One of the Sonsonate chics that was here when Whit {Lawrence} & friends came last week, came back this afternoon with her knock-out sister, and her sister’s Greek fiancé. They didn’t stay long, but she’ll be back to go swimwin’ some day this week she says. <How come I didn’t run into chics lookin’ for a good time before I promised Sofia I’d be good?>

Journal, January 26, 1976 PM

Today was a nothing. I don’t remember a single event or thought which seems worth recording. I hope Jay brings me a letter or two when he comes back from San Salvador tomorrow. Good night and may God bless (Red Skelton).

Journal, January 25, 1976 PM

Upon starting this journal, I declared that I hoped I would never be desperate enough to go back and read it myself. I’ve already reached that point. I read entries for December 26 & 27, and it brought back some nice memories. <It surprised me a little how strong my emotions were for Sofia!> So what the hell’s wrong with reading your own diary - I feel no guilt!

We have another visitor, Joseph, who Jay met on the road & brought back this morning during a meeting of El Maizal’s co-op students & two Acajutla consumer co-op people which they held at the rancho {beach house}. He’s Canadian, a chemical engineer, a former "Canadian PCV" {Canadian Peace Corps Volunteer} in Malaysia, and traveling around in a nice red van (since September). He’s renounced conventional North American life as gluttonous & too mind-oriented, and is into yoga, and totally experiencing each moment. It strikes me as kind of egotistical, but he’s a nice, mellow dude. He’s going into San Salvador with Jay tomorrow, and leaving the van - which he’s excited about because he hasn’t slept anywhere but in it since he began his travels. He spent most of the afternoon monkeying around it also. It seems to me he’s as tied to that piece of metal as others are to North American intellectual ideas or politics or football, or as I am to the idea of studying physics (as a method of studying my universe).

I may have seen a sun burn out on some fellow travelers in the universe tonight. It was just a quick flash - maybe I only imagined it - but it could have been judgment day for a race of God-fearing beings somewhere.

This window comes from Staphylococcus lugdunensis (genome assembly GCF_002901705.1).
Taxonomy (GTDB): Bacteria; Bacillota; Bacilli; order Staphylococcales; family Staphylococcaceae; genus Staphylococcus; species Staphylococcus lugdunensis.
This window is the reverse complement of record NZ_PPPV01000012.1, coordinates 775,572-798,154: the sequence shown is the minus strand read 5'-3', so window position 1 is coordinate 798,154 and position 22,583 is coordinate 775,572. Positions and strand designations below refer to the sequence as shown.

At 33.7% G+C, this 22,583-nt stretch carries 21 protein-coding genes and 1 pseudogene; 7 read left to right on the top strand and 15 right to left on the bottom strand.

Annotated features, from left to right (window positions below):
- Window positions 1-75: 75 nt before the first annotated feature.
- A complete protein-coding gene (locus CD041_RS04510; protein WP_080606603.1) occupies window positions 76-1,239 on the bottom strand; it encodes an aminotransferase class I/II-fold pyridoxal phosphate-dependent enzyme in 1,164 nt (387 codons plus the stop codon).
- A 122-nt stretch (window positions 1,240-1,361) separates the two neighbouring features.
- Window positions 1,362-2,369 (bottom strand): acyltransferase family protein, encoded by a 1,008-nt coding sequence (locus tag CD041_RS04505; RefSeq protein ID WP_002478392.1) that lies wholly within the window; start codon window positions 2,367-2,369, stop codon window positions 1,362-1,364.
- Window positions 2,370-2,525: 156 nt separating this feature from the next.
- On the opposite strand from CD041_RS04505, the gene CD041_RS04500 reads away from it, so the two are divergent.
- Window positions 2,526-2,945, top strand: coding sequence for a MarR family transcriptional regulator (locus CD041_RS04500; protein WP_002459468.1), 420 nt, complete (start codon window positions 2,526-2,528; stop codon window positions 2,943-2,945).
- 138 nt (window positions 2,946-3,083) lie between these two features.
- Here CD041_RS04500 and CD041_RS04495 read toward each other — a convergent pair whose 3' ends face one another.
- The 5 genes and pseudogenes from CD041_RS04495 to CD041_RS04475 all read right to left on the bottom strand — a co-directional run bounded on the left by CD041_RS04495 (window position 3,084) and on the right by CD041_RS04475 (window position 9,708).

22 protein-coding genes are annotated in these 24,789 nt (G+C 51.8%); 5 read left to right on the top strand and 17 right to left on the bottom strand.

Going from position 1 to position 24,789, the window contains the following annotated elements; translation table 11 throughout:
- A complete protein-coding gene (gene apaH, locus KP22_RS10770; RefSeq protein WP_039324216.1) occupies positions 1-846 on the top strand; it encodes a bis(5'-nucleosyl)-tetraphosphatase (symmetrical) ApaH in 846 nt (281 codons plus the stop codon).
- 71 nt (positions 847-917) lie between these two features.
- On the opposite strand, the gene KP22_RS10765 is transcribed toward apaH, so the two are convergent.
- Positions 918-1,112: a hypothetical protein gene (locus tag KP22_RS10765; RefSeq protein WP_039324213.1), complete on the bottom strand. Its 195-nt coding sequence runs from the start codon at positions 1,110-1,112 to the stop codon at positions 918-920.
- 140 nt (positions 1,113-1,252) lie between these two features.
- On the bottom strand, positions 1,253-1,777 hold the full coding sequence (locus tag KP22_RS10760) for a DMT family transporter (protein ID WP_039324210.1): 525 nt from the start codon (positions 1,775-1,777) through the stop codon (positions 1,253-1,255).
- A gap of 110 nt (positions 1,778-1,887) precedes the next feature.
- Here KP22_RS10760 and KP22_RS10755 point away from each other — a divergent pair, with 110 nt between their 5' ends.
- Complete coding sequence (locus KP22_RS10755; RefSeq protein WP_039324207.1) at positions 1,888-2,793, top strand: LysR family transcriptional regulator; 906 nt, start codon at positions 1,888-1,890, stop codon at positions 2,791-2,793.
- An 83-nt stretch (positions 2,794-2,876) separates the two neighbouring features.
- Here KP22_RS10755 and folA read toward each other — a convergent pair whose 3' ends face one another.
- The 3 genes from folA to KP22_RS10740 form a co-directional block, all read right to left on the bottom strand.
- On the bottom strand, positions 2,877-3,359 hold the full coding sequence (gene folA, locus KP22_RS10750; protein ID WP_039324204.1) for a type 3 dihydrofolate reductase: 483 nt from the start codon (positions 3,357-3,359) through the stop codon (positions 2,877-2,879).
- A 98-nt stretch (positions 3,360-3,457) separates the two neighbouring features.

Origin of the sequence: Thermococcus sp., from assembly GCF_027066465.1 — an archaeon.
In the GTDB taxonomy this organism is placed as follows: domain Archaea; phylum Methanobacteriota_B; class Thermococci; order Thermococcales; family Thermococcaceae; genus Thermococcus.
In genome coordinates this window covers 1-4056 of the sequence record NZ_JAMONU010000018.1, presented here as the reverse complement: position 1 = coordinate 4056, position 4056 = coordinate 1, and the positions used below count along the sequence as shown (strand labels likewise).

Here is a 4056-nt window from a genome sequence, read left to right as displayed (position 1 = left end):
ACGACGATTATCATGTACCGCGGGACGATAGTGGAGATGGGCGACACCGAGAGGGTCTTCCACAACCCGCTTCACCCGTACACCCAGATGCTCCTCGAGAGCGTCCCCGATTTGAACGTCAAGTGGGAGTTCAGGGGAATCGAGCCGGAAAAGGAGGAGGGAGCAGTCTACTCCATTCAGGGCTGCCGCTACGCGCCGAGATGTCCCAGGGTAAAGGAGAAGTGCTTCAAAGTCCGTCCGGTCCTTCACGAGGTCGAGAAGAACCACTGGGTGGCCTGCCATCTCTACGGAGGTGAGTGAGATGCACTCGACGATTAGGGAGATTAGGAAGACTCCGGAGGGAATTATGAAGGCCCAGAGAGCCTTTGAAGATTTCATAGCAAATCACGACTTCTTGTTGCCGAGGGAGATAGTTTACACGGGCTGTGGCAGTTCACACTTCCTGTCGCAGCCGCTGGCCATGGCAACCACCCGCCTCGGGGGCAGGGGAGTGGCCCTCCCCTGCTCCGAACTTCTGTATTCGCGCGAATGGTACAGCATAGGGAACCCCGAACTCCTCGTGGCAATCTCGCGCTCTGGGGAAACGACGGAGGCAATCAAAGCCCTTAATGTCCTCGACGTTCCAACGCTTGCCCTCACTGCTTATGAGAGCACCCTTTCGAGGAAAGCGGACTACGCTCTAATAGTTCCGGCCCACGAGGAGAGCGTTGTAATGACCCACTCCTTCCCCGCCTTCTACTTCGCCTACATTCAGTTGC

A second recognition of our mortality was visited upon me tonight. A reference to a presumed George Meany stroke by Hunter S. Thompson in "Fear and Loathing" {"Fear and Loathing: On the Campaign Trail '72"} brought back a flash of the night two winters ago, when, in the middle of a coughing fit, Dad’s face turned so red & I put my fingers in his mouth to keep him from swallowing his tongue. We started to call a doctor, but he was coming out of it by then. He was so completely helpless, and when he came to he had no knowledge of the attack. I’ll never forget how mellow he was right after he came to - like risen from the dead - pale, calm, rational, yet bewildered, like a recovering amnesia victim.

Journal, January 25, 1976 AM

Yesterday, after writing in this journal, it occurred to me that I had skipped over a couple of the most important thoughts in my mind, while meticulously recording events I didn’t give a shit about. I’ve got to find a balance somehow between events & ideas so this thing doesn’t deteriorate into a Mickey Mouse exercise.

<I woke up today thinking about Sofia again.> I’m going through a weird stage of doubt - self-doubt, doubt of her value as a potential mate (though not of her fidelity or sincerity), guilt for doubting the value of a beautiful person who can love so easily and straightforwardly, doubt of my capacity (or willingness!) to take on married life right now. I look at her picture often, as if it were going to tell me if she’s the woman for me or not! I’ve thought about taking Jan and her friends down to Costa Rica to meet her as a means of getting an outside opinion of her from folks whose opinions I respect. <A large part of it is just the agony of being separated from Sofia after experiencing such strong feelings for her.>